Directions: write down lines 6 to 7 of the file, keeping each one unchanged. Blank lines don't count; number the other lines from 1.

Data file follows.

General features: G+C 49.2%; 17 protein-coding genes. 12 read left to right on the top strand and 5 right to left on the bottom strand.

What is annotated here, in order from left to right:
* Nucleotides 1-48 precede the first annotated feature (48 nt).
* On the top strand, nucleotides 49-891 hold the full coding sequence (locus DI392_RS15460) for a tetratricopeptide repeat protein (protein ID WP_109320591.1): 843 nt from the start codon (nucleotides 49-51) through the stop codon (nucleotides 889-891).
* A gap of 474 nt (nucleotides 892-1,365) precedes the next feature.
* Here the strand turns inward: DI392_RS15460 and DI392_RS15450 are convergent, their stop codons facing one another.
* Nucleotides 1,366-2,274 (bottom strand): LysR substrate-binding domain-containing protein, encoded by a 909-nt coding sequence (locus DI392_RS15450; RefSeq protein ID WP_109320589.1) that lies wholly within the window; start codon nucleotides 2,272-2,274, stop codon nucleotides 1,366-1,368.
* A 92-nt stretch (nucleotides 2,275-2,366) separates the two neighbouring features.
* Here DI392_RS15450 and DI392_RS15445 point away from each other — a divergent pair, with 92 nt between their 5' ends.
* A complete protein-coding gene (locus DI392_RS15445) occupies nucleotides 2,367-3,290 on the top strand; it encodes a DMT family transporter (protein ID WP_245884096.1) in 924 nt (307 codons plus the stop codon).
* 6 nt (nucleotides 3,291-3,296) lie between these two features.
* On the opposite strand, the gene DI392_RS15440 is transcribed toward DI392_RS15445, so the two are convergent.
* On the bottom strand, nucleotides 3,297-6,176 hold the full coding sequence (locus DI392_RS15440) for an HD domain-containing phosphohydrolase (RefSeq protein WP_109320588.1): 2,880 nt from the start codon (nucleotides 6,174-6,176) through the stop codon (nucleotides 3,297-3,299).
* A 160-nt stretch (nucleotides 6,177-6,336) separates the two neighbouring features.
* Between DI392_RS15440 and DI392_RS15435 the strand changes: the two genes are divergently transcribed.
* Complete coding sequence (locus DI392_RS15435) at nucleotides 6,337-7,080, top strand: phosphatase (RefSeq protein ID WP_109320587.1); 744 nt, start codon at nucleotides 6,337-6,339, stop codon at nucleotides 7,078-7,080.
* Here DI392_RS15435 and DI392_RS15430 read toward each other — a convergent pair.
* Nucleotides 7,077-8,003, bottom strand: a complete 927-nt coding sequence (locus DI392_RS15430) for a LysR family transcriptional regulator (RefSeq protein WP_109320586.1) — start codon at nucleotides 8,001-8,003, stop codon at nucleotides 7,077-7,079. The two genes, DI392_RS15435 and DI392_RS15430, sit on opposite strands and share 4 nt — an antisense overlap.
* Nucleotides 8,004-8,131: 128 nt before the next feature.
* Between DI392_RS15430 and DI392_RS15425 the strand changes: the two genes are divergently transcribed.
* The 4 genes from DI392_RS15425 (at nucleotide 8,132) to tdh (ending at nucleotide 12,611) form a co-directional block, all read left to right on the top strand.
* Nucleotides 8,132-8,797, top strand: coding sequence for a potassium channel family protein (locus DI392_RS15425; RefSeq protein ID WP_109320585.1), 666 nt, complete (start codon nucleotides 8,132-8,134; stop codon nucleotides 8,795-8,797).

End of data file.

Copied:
* Here the strand turns inward: DI392_RS15460 and DI392_RS15450 are convergent, their stop codons facing one another.
* Nucleotides 1,366-2,274 (bottom strand): LysR substrate-binding domain-containing protein, encoded by a 909-nt coding sequence (locus DI392_RS15450; RefSeq protein ID WP_109320589.1) that lies wholly within the window; start codon nucleotides 2,272-2,274, stop codon nucleotides 1,366-1,368.